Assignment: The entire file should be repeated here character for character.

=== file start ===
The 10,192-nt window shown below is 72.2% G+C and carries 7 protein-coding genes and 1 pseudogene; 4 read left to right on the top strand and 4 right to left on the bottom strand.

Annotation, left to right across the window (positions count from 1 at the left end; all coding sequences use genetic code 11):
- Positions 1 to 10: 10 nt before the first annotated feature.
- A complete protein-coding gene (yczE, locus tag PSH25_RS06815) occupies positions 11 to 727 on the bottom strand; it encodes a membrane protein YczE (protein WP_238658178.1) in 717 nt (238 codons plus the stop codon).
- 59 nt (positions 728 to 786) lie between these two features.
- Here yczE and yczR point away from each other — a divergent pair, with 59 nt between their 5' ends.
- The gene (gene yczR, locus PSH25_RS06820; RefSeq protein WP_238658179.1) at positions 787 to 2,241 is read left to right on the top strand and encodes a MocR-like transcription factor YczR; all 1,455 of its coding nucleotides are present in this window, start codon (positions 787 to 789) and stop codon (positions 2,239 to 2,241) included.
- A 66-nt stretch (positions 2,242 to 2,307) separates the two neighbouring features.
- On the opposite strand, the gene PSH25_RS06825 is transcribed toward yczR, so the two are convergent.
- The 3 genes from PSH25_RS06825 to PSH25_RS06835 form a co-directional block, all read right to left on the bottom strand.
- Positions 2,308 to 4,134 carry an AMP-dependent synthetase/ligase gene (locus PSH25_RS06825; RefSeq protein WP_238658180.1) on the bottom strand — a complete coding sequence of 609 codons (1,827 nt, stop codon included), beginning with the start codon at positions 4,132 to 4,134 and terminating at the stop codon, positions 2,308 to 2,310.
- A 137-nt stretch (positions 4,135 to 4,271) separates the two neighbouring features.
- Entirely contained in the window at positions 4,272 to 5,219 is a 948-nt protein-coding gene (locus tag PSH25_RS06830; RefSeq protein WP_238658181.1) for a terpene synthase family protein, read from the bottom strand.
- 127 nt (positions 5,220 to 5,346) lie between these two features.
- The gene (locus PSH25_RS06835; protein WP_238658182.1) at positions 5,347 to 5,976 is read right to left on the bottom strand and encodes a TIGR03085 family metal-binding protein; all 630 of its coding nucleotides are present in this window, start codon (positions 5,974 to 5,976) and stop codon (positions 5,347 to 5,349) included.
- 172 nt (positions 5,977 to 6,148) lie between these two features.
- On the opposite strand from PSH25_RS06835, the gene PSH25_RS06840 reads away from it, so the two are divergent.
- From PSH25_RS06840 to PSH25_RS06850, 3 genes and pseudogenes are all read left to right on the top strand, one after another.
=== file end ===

The 10,192-nt window shown below is 72.2% G+C and carries 7 protein-coding genes and 1 pseudogene; 4 read left to right on the top strand and 4 right to left on the bottom strand.

Annotation, left to right across the window (positions count from 1 at the left end; all coding sequences use genetic code 11):
- Positions 1 to 10: 10 nt before the first annotated feature.
- A complete protein-coding gene (yczE, locus tag PSH25_RS06815) occupies positions 11 to 727 on the bottom strand; it encodes a membrane protein YczE (protein WP_238658178.1) in 717 nt (238 codons plus the stop codon).
- 59 nt (positions 728 to 786) lie between these two features.
- Here yczE and yczR point away from each other — a divergent pair, with 59 nt between their 5' ends.
- The gene (gene yczR, locus PSH25_RS06820; RefSeq protein WP_238658179.1) at positions 787 to 2,241 is read left to right on the top strand and encodes a MocR-like transcription factor YczR; all 1,455 of its coding nucleotides are present in this window, start codon (positions 787 to 789) and stop codon (positions 2,239 to 2,241) included.
- A 66-nt stretch (positions 2,242 to 2,307) separates the two neighbouring features.
- On the opposite strand, the gene PSH25_RS06825 is transcribed toward yczR, so the two are convergent.
- The 3 genes from PSH25_RS06825 to PSH25_RS06835 form a co-directional block, all read right to left on the bottom strand.
- Positions 2,308 to 4,134 carry an AMP-dependent synthetase/ligase gene (locus PSH25_RS06825; RefSeq protein WP_238658180.1) on the bottom strand — a complete coding sequence of 609 codons (1,827 nt, stop codon included), beginning with the start codon at positions 4,132 to 4,134 and terminating at the stop codon, positions 2,308 to 2,310.
- A 137-nt stretch (positions 4,135 to 4,271) separates the two neighbouring features.
- Entirely contained in the window at positions 4,272 to 5,219 is a 948-nt protein-coding gene (locus tag PSH25_RS06830; RefSeq protein WP_238658181.1) for a terpene synthase family protein, read from the bottom strand.
- 127 nt (positions 5,220 to 5,346) lie between these two features.
- The gene (locus PSH25_RS06835; protein WP_238658182.1) at positions 5,347 to 5,976 is read right to left on the bottom strand and encodes a TIGR03085 family metal-binding protein; all 630 of its coding nucleotides are present in this window, start codon (positions 5,974 to 5,976) and stop codon (positions 5,347 to 5,349) included.
- 172 nt (positions 5,977 to 6,148) lie between these two features.
- On the opposite strand from PSH25_RS06835, the gene PSH25_RS06840 reads away from it, so the two are divergent.
- From PSH25_RS06840 to PSH25_RS06850, 3 genes and pseudogenes are all read left to right on the top strand, one after another.